Academic research and Transition
There is a growing number of acadmics and researchers (faculty and students) covering both PhD and MSc levels, engaging with Transition Initiatives and Transition Network. Initially, their work was typically around community involvement in sustainability. Latterly, we're seeing more niche type research into, for example, economic areas such as local complementary currencies. This page:
- gives the wider context
- sets out a Researchers' Protocol which we're developing
- introduces the Transition Research Network and the Transition Research Primer, aimed specfically to Transition Initiatives and other community groups
This network is building mutually beneficial relationships between transition activists and researchers. There's a website and significant levels of participation and action from both sides. Details here:
There are 3 key aspects to Transition and Higher Education:
- Universities OF Transition - places to learn all the technical and general skills around transition.
- likely to be virtual "universities" initially. This means it's a list of available courses covering all the necessary elements (delivered by institutions such as CAT, Schumacher, Amazonails, Non-violent communications etc
- over time, some educational establishments will redesign their curricula to offer a very wide range of courses covering all aspects of transition
- probably the closest to a "transition university" right now is Cultivate in Ireland (www.cultivate.ie). They're already working with most of the Irish transition initiatives.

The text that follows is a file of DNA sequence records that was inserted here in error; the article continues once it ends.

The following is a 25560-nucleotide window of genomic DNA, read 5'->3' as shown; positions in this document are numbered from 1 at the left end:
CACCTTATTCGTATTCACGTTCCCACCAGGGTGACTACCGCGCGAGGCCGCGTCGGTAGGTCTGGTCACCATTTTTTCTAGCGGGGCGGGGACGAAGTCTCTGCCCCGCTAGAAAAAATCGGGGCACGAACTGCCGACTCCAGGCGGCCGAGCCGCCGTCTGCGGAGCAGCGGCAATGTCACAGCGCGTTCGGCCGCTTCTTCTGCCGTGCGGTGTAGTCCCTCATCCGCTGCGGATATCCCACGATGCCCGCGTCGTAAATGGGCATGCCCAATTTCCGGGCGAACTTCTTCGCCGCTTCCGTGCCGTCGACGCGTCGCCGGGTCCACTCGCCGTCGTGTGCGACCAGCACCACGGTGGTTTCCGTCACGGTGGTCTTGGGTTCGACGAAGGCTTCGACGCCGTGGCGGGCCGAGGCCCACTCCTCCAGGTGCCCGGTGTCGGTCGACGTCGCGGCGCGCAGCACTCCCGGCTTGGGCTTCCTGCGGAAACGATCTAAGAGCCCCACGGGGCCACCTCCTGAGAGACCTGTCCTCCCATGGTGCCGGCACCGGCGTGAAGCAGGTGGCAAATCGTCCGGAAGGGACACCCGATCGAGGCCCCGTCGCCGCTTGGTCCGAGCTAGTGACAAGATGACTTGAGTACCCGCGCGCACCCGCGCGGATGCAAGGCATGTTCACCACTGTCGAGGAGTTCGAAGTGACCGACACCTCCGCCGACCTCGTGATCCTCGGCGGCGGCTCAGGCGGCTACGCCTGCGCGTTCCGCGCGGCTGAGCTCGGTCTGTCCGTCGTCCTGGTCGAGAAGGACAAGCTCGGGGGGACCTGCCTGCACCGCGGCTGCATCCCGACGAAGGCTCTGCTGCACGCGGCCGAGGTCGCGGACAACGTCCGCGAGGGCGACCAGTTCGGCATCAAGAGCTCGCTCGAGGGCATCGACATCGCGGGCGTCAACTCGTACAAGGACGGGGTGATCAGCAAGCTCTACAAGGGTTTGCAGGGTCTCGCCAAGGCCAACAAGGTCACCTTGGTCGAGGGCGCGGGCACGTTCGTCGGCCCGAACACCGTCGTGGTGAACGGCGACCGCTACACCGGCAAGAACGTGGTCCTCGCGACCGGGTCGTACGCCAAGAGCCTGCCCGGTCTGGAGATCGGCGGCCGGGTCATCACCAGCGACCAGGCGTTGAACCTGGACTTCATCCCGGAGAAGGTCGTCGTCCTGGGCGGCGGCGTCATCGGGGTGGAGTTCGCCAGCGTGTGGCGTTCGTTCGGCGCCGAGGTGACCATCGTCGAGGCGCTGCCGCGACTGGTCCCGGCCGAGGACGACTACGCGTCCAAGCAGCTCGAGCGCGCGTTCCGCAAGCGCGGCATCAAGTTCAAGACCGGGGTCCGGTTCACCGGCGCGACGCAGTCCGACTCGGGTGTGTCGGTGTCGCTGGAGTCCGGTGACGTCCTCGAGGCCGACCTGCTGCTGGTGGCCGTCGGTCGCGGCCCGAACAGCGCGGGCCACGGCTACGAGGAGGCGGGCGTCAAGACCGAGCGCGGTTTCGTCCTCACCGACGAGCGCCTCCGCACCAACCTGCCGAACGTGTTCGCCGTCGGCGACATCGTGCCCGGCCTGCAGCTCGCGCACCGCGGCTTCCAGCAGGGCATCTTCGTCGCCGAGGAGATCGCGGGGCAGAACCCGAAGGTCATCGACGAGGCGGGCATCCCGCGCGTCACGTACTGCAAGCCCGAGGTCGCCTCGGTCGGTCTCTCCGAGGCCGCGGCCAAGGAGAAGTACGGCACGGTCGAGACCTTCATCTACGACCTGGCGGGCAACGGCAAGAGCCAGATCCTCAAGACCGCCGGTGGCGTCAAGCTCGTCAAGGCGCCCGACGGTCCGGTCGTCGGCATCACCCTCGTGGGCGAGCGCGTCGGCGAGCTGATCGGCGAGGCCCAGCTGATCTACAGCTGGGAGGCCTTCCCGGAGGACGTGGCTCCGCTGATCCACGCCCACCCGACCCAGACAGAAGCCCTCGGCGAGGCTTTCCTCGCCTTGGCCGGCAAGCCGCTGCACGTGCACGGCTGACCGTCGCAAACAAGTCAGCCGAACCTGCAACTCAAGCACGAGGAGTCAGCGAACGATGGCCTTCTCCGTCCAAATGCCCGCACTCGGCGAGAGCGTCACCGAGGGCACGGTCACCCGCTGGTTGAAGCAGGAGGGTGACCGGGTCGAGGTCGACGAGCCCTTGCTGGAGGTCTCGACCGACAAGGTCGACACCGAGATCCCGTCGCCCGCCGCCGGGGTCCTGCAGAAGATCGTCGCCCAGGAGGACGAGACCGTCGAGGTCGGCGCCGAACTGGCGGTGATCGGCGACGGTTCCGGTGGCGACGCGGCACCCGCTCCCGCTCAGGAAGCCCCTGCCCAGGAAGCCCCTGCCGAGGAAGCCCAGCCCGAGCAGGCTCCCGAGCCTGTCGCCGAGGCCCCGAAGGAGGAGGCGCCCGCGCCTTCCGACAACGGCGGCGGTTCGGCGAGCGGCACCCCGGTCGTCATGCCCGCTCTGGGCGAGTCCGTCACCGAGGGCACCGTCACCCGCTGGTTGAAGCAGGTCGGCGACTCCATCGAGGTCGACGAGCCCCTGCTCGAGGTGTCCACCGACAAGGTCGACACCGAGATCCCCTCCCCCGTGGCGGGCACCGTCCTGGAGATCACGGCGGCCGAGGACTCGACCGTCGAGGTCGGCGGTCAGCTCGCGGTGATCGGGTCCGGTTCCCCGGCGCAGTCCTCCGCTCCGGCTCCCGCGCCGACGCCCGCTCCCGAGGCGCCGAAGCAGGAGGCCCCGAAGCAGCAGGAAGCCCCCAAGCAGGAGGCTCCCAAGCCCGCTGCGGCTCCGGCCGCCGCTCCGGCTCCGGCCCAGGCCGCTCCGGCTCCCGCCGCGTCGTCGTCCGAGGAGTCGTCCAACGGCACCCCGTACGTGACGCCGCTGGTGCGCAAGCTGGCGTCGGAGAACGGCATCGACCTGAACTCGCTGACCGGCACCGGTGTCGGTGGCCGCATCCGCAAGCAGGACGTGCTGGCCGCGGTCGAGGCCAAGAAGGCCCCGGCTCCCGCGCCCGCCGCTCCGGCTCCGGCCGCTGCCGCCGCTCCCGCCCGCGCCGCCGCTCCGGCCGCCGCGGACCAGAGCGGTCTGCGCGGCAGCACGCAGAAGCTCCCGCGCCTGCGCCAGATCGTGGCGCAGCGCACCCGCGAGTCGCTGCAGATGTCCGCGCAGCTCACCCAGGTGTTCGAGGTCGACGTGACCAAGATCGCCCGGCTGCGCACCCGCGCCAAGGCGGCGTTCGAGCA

- Universities IN Transition - places that are adopting the transition model to rebuild resilience and reduce carbon institutionally
There are a number of universities thinking this way, and a network is emerging thanks to the efforts of People & Planet. A Transition University is an extremely compelling proposition given that it addresses 7 big problems:
- how do you transition/relocalise a transient population?
- how do you find the labour to transition a huge institution like a university?
- how do you give students of (eg international finance) something useful to learn?
- how can you seed local populations with people who are familiar with the transition principles and can help kick off initiatives in those places?
- how can you give meaningful work to students so they can be paid to offset their debts to the university?
- how are universities going to attract students to courses during a period of great uncertainty when it won't be clear how many academic subjects will be relevant in a severely energy constrained society?
- how can universities truly contribute to the wellbeing of their own locale?